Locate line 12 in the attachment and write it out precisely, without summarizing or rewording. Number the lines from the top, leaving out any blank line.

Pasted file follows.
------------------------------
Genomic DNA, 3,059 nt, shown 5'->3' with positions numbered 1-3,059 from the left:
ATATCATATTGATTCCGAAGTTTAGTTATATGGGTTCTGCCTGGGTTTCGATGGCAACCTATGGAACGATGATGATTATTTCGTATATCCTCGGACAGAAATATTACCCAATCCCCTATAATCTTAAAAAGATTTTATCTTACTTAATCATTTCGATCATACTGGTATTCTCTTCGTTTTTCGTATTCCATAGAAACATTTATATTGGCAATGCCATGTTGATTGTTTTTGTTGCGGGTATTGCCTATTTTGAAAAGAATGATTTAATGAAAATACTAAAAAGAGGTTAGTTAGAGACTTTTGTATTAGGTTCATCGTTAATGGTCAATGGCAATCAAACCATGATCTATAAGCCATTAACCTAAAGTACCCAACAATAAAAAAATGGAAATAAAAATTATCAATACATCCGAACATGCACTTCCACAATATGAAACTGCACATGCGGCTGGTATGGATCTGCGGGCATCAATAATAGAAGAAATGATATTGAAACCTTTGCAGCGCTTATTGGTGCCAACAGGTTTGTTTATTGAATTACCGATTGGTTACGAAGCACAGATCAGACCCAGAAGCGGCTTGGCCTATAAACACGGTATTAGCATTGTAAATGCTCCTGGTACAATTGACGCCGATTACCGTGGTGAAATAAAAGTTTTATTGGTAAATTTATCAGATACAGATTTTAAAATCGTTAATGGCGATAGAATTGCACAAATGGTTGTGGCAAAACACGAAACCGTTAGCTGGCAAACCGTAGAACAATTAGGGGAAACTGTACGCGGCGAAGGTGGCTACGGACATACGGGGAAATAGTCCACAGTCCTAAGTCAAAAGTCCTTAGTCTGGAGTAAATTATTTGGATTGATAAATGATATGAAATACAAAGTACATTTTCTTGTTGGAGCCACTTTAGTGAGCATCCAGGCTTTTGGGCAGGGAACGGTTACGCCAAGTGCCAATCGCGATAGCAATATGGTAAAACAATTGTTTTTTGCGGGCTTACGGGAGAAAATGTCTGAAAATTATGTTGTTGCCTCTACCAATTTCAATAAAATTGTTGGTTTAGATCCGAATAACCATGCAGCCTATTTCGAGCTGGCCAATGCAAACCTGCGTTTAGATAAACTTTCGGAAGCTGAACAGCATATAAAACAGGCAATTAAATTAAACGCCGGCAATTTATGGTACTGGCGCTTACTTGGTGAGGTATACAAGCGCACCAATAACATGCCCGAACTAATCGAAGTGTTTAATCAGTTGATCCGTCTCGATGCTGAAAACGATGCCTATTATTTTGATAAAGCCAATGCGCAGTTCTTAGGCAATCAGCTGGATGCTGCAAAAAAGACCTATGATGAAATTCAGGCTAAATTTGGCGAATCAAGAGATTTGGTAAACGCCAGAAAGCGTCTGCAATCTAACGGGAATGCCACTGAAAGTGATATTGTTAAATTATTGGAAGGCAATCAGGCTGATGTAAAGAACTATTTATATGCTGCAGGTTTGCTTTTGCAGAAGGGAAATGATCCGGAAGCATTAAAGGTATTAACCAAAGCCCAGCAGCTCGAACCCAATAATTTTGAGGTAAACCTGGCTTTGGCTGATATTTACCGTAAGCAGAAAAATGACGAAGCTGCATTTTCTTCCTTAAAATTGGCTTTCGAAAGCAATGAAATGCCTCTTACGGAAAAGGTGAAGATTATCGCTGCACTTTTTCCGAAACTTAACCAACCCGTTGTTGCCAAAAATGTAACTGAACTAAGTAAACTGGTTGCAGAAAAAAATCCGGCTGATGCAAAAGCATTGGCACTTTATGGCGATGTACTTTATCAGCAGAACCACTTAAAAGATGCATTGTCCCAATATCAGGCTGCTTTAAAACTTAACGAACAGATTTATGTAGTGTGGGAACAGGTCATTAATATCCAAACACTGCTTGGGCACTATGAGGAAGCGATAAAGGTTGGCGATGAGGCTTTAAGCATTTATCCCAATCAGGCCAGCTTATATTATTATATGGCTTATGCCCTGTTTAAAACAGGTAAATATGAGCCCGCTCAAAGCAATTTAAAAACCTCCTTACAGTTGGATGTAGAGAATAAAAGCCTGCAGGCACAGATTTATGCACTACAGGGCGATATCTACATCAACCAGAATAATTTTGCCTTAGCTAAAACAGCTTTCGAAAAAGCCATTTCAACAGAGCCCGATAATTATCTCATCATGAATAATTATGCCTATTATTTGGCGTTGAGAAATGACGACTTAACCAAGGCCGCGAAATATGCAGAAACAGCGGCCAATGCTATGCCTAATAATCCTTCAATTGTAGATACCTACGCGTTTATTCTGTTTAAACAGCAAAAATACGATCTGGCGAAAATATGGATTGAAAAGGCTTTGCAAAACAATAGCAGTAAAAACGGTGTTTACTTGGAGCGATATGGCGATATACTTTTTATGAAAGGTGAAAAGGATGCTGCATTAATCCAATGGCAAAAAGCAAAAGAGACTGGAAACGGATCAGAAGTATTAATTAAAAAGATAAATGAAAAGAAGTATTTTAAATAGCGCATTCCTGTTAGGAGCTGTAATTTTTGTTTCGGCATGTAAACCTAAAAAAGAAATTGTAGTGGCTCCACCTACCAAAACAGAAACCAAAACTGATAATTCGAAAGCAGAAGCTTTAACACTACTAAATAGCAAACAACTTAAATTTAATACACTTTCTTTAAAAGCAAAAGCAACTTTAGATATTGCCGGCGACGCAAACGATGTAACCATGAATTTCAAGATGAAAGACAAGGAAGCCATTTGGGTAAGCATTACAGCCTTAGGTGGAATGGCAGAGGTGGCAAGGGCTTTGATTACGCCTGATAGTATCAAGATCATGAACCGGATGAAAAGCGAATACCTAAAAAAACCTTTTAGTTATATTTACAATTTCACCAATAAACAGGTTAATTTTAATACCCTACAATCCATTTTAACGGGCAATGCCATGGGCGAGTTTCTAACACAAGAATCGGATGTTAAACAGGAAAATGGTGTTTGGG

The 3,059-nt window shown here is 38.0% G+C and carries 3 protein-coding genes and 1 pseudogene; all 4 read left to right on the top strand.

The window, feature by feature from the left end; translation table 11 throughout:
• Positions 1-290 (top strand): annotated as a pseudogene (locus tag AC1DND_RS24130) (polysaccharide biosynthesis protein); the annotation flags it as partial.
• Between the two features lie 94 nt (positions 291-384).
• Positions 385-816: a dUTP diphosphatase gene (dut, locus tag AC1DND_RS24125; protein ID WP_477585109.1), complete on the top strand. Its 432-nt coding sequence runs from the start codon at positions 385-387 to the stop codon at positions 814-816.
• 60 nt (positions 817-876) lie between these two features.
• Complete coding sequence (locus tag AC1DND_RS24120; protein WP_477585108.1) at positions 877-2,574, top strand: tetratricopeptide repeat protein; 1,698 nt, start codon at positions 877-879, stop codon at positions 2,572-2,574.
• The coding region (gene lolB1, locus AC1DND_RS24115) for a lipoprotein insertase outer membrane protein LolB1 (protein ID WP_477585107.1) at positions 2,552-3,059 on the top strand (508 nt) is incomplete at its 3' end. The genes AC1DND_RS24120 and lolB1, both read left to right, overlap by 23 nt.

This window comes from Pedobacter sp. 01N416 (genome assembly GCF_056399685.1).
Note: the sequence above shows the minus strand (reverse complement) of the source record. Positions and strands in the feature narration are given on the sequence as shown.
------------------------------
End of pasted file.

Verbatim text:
Note: the sequence above shows the minus strand (reverse complement) of the source record. Positions and strands in the feature narration are given on the sequence as shown.